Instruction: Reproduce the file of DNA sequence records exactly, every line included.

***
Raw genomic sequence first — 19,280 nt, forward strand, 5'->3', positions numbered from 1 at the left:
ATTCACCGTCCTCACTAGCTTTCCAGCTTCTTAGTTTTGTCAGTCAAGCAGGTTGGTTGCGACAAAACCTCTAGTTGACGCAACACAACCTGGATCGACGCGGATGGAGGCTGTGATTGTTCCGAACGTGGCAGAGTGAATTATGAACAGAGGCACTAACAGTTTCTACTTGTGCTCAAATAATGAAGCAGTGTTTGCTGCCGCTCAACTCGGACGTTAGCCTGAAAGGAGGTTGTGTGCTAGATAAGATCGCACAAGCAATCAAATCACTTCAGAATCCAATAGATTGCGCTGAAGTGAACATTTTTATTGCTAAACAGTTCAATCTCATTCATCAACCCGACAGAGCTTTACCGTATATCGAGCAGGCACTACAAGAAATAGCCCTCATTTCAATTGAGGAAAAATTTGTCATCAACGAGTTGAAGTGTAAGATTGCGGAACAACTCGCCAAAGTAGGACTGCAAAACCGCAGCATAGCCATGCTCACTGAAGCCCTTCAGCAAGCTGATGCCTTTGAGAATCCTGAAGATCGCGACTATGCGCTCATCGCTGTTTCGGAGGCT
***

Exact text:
Raw genomic sequence first — 19,280 nt, forward strand, 5'->3', positions numbered from 1 at the left:
ATTCACCGTCCTCACTAGCTTTCCAGCTTCTTAGTTTTGTCAGTCAAGCAGGTTGGTTGCGACAAAACCTCTAGTTGACGCAACACAACCTGGATCGACGCGGATGGAGGCTGTGATTGTTCCGAACGTGGCAGAGTGAATTATGAACAGAGGCACTAACAGTTTCTACTTGTGCTCAAATAATGAAGCAGTGTTTGCTGCCGCTCAACTCGGACGTTAGCCTGAAAGGAGGTTGTGTGCTAGATAAGATCGCACAAGCAATCAAATCACTTCAGAATCCAATAGATTGCGCTGAAGTGAACATTTTTATTGCTAAACAGTTCAATCTCATTCATCAACCCGACAGAGCTTTACCGTATATCGAGCAGGCACTACAAGAAATAGCCCTCATTTCAATTGAGGAAAAATTTGTCATCAACGAGTTGAAGTGTAAGATTGCGGAACAACTCGCCAAAGTAGGACTGCAAAACCGCAGCATAGCCATGCTCACTGAAGCCCTTCAGCAAGCTGATGCCTTTGAGAATCCTGAAGATCGCGACTATGCGCTCATCGCTGTTTCGGAGGCT